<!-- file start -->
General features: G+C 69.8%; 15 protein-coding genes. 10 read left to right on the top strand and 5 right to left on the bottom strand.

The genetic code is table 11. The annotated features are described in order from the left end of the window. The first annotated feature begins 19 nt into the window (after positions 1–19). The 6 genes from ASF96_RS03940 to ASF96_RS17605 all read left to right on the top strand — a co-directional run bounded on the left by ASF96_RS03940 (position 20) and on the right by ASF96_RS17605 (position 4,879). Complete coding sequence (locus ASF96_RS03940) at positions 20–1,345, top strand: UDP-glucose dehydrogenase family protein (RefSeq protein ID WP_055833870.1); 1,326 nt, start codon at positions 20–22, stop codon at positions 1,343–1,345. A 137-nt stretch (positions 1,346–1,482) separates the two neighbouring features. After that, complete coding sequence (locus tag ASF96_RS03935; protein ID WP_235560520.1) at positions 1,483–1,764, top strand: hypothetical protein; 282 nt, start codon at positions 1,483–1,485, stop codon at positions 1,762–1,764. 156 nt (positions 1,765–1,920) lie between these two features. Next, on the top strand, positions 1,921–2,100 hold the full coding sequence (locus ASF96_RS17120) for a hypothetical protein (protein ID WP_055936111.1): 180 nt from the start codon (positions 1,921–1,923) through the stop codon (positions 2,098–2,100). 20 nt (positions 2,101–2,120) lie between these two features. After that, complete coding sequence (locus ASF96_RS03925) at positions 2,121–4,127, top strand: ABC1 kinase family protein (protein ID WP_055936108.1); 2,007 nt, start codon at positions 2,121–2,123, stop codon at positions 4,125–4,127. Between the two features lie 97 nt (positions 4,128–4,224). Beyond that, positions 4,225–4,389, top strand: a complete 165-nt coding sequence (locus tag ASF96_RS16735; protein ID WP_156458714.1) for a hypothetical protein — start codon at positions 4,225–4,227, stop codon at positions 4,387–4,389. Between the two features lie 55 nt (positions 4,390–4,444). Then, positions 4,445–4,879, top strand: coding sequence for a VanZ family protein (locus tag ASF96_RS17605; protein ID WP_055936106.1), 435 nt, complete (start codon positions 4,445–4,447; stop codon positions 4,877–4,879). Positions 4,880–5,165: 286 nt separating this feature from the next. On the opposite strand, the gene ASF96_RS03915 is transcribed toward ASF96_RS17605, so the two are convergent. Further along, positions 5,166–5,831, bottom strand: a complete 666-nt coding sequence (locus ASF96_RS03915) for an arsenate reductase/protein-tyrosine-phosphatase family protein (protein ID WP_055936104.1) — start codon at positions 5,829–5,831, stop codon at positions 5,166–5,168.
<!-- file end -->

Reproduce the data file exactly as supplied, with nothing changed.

General features: G+C 69.8%; 15 protein-coding genes. 10 read left to right on the top strand and 5 right to left on the bottom strand.

The genetic code is table 11. The annotated features are described in order from the left end of the window. The first annotated feature begins 19 nt into the window (after positions 1–19). The 6 genes from ASF96_RS03940 to ASF96_RS17605 all read left to right on the top strand — a co-directional run bounded on the left by ASF96_RS03940 (position 20) and on the right by ASF96_RS17605 (position 4,879). Complete coding sequence (locus ASF96_RS03940) at positions 20–1,345, top strand: UDP-glucose dehydrogenase family protein (RefSeq protein ID WP_055833870.1); 1,326 nt, start codon at positions 20–22, stop codon at positions 1,343–1,345. A 137-nt stretch (positions 1,346–1,482) separates the two neighbouring features. After that, complete coding sequence (locus tag ASF96_RS03935; protein ID WP_235560520.1) at positions 1,483–1,764, top strand: hypothetical protein; 282 nt, start codon at positions 1,483–1,485, stop codon at positions 1,762–1,764. 156 nt (positions 1,765–1,920) lie between these two features. Next, on the top strand, positions 1,921–2,100 hold the full coding sequence (locus ASF96_RS17120) for a hypothetical protein (protein ID WP_055936111.1): 180 nt from the start codon (positions 1,921–1,923) through the stop codon (positions 2,098–2,100). 20 nt (positions 2,101–2,120) lie between these two features. After that, complete coding sequence (locus ASF96_RS03925) at positions 2,121–4,127, top strand: ABC1 kinase family protein (protein ID WP_055936108.1); 2,007 nt, start codon at positions 2,121–2,123, stop codon at positions 4,125–4,127. Between the two features lie 97 nt (positions 4,128–4,224). Beyond that, positions 4,225–4,389, top strand: a complete 165-nt coding sequence (locus tag ASF96_RS16735; protein ID WP_156458714.1) for a hypothetical protein — start codon at positions 4,225–4,227, stop codon at positions 4,387–4,389. Between the two features lie 55 nt (positions 4,390–4,444). Then, positions 4,445–4,879, top strand: coding sequence for a VanZ family protein (locus tag ASF96_RS17605; protein ID WP_055936106.1), 435 nt, complete (start codon positions 4,445–4,447; stop codon positions 4,877–4,879). Positions 4,880–5,165: 286 nt separating this feature from the next. On the opposite strand, the gene ASF96_RS03915 is transcribed toward ASF96_RS17605, so the two are convergent. Further along, positions 5,166–5,831, bottom strand: a complete 666-nt coding sequence (locus ASF96_RS03915) for an arsenate reductase/protein-tyrosine-phosphatase family protein (protein ID WP_055936104.1) — start codon at positions 5,829–5,831, stop codon at positions 5,166–5,168.